Brentwood sees mass home evacuations as Getty fire rages on

Blaze has claimed several homes already, and conditions could worsen on Monday

The Getty Fire (credit: Los Angeles County Fire Department Air Operations)
The Getty Fire (credit: Los Angeles County Fire Department Air Operations)

A brush fire has burned at least 400 acres on the Westside near the Getty Center, prompting authorities to issue mandatory evacuation orders for about 10,000 homes.

The Getty fire broke out around 2 a.m. on Monday along Interstate 405 and spread to the south and west toward the hilltop museum, according to the Los Angeles Times. Several homes on Tigertail Road have burned along with at least two homes in Brentwood.

The fire comes just a week after a blaze ripped through Pacific Palisades and the latest in a string of fires over the last several years to threaten or burn L.A.’s hillside communities.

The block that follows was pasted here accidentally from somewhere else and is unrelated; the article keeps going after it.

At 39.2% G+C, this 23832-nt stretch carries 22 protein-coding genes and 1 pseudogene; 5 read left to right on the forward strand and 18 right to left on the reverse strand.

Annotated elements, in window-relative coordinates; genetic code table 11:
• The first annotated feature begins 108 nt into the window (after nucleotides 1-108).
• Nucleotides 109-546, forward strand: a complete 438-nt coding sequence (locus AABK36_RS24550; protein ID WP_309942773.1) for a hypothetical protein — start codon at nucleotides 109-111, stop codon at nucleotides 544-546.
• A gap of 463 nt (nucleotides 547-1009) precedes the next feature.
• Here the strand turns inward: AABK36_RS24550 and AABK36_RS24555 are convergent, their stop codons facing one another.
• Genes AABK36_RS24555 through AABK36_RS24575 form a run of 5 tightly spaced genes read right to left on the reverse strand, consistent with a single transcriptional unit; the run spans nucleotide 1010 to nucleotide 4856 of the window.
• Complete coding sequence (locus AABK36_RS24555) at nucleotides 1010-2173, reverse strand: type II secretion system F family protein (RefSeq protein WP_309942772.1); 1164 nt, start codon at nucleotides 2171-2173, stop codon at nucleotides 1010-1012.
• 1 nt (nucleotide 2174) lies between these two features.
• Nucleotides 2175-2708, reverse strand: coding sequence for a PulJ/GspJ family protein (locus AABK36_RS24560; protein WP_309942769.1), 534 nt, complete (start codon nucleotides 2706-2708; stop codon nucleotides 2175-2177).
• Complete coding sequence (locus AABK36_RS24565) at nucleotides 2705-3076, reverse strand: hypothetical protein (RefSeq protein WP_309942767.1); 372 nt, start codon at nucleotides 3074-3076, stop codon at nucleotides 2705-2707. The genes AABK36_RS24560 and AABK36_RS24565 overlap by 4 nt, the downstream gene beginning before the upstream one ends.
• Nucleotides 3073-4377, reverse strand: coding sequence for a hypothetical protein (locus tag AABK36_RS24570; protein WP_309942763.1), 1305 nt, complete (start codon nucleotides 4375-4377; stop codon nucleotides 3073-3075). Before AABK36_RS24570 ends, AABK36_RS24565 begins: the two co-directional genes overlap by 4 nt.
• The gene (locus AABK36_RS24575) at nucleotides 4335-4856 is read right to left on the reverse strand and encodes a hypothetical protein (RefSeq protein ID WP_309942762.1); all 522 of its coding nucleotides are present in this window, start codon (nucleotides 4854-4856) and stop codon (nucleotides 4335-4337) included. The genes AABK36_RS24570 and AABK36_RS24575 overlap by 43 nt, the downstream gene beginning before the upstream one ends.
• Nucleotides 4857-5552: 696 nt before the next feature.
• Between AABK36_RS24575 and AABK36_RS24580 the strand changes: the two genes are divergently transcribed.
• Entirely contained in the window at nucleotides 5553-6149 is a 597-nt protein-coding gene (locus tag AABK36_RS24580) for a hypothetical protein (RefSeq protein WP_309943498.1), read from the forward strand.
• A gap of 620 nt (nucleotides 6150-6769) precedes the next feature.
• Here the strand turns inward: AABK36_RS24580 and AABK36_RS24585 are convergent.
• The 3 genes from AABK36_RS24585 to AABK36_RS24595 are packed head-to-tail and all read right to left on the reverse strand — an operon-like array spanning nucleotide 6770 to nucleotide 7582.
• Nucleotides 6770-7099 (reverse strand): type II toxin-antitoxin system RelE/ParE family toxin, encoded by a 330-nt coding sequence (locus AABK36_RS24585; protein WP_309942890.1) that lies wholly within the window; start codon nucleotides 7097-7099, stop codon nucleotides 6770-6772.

Fire officials said they were most concerned about the Mandeville Canyon area. Students at the Mount Saint Mary’s University campus, located between the Getty Center and Mandeville Canyon, reportedly made a hasty escape from their dorms in the early hours on Monday.

The mandatory evacuation zone is bounded by Mulholland Drive to the north, Interstate 405 to the east, Sunset Boulevard to the south, and Temescal Canyon Road to the west.

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As of Monday morning, winds were carrying embers up to a mile ahead of the fire. Winds are expected to increase on Monday, and the air could also become dangerously dry, potentially accelerating the fire’s spread. Around 500 firefighters are working on the blaze.

Mayor Eric Garcetti urged people to evacuate the area, telling residents to “get out when we say get out,” and not to try to fight the fire with garden hoses.

L.A. Lakers star Lebron James was among those who evacuated their homes in the area Monday morning. James found accommodations Monday morning after “driving around… trying to get rooms” with no luck. He urged people to evacuate.

In late 2017, the Skirball Fire burned several homes in the area to the east of Interstate 405, forcing 200,000 people out of their homes.

The most destructive recent blaze in the L.A. area was last fall’s Woolsey Fire that destroyed around 400 single-family homes and 270 other structures in Malibu alone, along with hundreds of buildings in surrounding areas. [LAT]Dennis Lynch